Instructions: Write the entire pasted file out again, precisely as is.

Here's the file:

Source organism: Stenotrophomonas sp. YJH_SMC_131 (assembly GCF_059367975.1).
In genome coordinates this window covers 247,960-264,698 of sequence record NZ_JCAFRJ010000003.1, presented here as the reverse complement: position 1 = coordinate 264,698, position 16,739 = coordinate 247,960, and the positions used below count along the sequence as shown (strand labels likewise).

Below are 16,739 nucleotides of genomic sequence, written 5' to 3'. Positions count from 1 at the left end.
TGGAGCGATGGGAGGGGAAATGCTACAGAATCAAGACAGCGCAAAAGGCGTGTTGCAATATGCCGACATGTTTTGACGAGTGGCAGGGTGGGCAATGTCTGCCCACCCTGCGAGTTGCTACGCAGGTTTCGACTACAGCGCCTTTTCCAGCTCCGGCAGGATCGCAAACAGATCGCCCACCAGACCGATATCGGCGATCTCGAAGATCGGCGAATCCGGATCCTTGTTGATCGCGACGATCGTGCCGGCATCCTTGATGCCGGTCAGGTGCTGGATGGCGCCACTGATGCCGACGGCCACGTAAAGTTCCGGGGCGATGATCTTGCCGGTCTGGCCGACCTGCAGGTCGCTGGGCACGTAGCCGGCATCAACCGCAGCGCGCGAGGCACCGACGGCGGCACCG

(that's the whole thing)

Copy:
Source organism: Stenotrophomonas sp. YJH_SMC_131 (assembly GCF_059367975.1).
In genome coordinates this window covers 247,960-264,698 of sequence record NZ_JCAFRJ010000003.1, presented here as the reverse complement: position 1 = coordinate 264,698, position 16,739 = coordinate 247,960, and the positions used below count along the sequence as shown (strand labels likewise).

Below are 16,739 nucleotides of genomic sequence, written 5' to 3'. Positions count from 1 at the left end.
TGGAGCGATGGGAGGGGAAATGCTACAGAATCAAGACAGCGCAAAAGGCGTGTTGCAATATGCCGACATGTTTTGACGAGTGGCAGGGTGGGCAATGTCTGCCCACCCTGCGAGTTGCTACGCAGGTTTCGACTACAGCGCCTTTTCCAGCTCCGGCAGGATCGCAAACAGATCGCCCACCAGACCGATATCGGCGATCTCGAAGATCGGCGAATCCGGATCCTTGTTGATCGCGACGATCGTGCCGGCATCCTTGATGCCGGTCAGGTGCTGGATGGCGCCACTGATGCCGACGGCCACGTAAAGTTCCGGGGCGATGATCTTGCCGGTCTGGCCGACCTGCAGGTCGCTGGGCACGTAGCCGGCATCAACCGCAGCGCGCGAGGCACCGACGGCGGCACCG